A court in Myanmar on Monday sentences ousted leader Aung San Suu Kyi to 4 more years in prison on two charges, as Pope Francis deplores the situation in the south-east Asian nation.
Myanmar’s ousted leader Aung San Suu Kyi has been sentenced to 4 more years in jail by a court in the military-ruled country. The court in the capital Naypyidaw on Monday sentenced her on charges of possession of unlicensed walkie-talkies and flouting a disaster management law.
Myanmar has been in turmoil since the 1 February 2021 military coup that ousted Suu Kyi and her democratically elected civilian government. It led to widespread protests and strikes and signalled the end of 10 years of reforms towards democratic rule following decades of harsh military rule.
Pope deplores Myanmar’s crisis
Hours later on Monday, Pope Francis expressed sadness at the continuing crisis in Myanmar.
“Dialogue and fraternity are all the more urgently needed for dealing wisely and effectively with the crisis which for almost a year now has affected Myanmar,” the Pope said in his annual address to the diplomatic corps in the Vatican.
Myanmar’s “streets, once places of encounter, are now the scene of fighting that does not spare even houses of prayer,” he said, condemning unscrupulous profiteers who exacerbate conflicts by selling weapons. In his speech, the Holy Father also cited other troubled spots and crises across the globe.
Monday's sentences against Suu Kyi appear to have stemmed from when soldiers searched her house on the day of the coup. Police said 6 illegally imported walkie-talkies were found in her home.
Earlier on Dec. 6, the Myanmar court sentenced Suu Kyi to 2 years in jail for inciting people and breaching a natural disaster management law. With the latest conviction, her prison term adds up to 6 years.
Since the military coup nearly a year ago, she has been detained on about a dozen charges, all of which combine to maximum sentences of more than 100 years in prison. The 76-year-old denies all charges.
Monday's trial in the capital was closed to the media, and Suu Kyi's lawyers have been barred from communicating with the media and public. The 1991 Nobel Peace laureate appeared calm when the verdict was read out on Monday, Reuter said citing a source with knowledge of the court proceedings, who requested anonymity for fear of the junta.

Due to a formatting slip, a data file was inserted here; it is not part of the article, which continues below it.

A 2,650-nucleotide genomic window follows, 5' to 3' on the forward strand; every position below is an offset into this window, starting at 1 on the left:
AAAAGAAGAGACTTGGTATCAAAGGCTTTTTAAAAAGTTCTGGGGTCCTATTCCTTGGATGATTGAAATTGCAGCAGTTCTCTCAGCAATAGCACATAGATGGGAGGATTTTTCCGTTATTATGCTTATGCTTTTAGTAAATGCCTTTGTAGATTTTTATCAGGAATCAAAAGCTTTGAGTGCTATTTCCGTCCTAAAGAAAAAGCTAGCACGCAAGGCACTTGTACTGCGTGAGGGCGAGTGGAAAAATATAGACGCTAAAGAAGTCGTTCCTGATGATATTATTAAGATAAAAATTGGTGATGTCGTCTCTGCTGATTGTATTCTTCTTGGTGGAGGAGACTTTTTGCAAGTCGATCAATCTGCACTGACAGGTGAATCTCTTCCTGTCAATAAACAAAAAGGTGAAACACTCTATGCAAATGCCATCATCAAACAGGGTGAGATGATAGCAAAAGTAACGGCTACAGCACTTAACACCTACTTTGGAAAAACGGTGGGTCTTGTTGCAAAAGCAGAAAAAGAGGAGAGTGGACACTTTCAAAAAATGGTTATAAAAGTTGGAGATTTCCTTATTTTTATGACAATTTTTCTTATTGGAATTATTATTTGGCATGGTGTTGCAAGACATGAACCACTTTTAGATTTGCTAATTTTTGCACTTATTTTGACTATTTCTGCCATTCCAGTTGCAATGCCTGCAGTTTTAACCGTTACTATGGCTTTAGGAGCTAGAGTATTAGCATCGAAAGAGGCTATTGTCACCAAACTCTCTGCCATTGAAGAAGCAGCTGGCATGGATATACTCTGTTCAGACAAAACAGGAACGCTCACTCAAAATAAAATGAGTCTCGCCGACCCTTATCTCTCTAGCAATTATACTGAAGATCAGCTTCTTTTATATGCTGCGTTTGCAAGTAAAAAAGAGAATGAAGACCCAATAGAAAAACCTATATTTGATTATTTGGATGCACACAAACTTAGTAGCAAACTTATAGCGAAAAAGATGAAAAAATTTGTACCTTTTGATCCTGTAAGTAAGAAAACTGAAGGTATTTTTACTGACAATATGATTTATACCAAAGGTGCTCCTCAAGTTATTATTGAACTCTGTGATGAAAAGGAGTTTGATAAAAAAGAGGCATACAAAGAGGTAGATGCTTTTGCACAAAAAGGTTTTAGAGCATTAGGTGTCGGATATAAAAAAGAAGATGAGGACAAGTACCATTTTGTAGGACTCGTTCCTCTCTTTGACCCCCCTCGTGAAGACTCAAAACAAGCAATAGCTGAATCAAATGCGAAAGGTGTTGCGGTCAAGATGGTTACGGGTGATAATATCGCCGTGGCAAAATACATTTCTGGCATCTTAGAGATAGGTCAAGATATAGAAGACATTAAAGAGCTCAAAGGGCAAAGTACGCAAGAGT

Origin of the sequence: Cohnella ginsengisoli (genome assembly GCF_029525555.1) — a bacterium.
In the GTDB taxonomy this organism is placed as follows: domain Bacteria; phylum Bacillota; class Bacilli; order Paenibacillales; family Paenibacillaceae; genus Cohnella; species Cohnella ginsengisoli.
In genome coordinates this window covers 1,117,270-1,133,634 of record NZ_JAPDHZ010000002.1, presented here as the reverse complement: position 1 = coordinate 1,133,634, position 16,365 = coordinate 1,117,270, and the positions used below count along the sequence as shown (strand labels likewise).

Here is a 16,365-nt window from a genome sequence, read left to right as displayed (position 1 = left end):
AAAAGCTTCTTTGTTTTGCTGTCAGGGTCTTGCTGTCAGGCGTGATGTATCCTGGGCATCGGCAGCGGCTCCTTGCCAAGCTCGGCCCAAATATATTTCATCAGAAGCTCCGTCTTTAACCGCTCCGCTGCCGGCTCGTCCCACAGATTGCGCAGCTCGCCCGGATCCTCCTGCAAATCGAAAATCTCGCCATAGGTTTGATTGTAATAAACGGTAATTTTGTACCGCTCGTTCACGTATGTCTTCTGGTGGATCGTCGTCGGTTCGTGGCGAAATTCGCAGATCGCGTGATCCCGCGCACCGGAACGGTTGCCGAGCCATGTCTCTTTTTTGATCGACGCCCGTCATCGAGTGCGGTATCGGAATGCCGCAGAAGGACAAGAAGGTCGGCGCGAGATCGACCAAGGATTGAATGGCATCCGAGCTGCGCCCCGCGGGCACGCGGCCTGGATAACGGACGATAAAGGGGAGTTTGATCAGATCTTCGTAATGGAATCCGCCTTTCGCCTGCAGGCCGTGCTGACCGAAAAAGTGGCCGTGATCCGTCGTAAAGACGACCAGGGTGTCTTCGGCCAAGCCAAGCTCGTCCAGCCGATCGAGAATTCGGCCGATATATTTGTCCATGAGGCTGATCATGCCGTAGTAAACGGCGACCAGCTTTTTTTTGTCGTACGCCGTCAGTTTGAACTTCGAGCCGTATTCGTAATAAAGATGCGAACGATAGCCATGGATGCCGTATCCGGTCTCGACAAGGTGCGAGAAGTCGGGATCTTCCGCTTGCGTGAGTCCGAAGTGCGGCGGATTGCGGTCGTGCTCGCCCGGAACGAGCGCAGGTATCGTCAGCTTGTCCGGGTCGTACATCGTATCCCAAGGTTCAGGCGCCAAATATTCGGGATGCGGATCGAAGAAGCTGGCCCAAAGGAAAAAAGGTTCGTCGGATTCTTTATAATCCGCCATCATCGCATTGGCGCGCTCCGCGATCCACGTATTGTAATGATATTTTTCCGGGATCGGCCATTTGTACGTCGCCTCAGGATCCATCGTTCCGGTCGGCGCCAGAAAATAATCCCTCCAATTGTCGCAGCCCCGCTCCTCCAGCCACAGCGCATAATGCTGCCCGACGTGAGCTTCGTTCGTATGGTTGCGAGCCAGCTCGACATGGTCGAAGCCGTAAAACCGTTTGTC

The military has not disclosed where Suu Kyi, who spent years under house arrest under a previous military government, is being detained. It claims she is being given due process by an independent court led by a judge appointed by her own administration.
Rights groups react
Human rights groups have denounced the charges and sentencing as “farcical” and “courtroom circus”. Amnesty International said Monday on Twitter that the new convictions were "the latest act in the farcical trial against the civilian leader".
Phil Robertson, Deputy Asia Director Human Rights Watch, said, “The Myanmar junta’s courtroom circus of secret proceedings on bogus charges is all about steadily piling up more convictions against Aung San Suu Kyi so that she will remain in prison indefinitely.”
"Once again, Aung San Suu Kyi has become a symbol of what is happening to her country and returned to the role of political hostage of military hell-bent on controlling power by using intimidation and violence,'' Robertson said in a statement. "Fortunately for her and the future of Myanmar, the Myanmar people's movement has grown well beyond just the leadership of one woman, and one political party.''
More than 1,400 killed
Amnesty called for the release of Suu Kyi along with thousands of others "unjustly detained" since the coup. She is one of more than 11,400 people to have been arrested by the junta since the coup last year.
More than 1,400 have been killed by security forces as of Monday, according to Assistance Association for Political Prisoners (AAPP), a rights group that has been documenting and compiling fatalities since the military coup.
Thwarted peace efforts
Last week, protests and rallies were held in some parts of Myanmar as people expressed anger over a 2-day visit by Cambodian Prime Minister Hun Sen to Myanmar's junta leader Senior General Min Aung Hlaing.
The Cambodian government explained that the visit which began on Friday hoped to invigorate efforts by the Association of Southeast Asian Nations (ASEAN) to start a peace process in Myanmar, but critics denounced it as legitimizing the military rule and its campaign of violence.
The Cambodian strongman, in power for 36 years, currently holds the chairmanship of the ASEAN. He is the first head of government to visit Myanmar since the military takeover last February.
Last April, ASEAN leaders, including Min Aung Hlaing, agreed on a five-point roadmap toward a peaceful settlement of Myanmar’s crisis, including an end to violence and a political dialogue between all stakeholders, but the effort has been thwarted by the junta.
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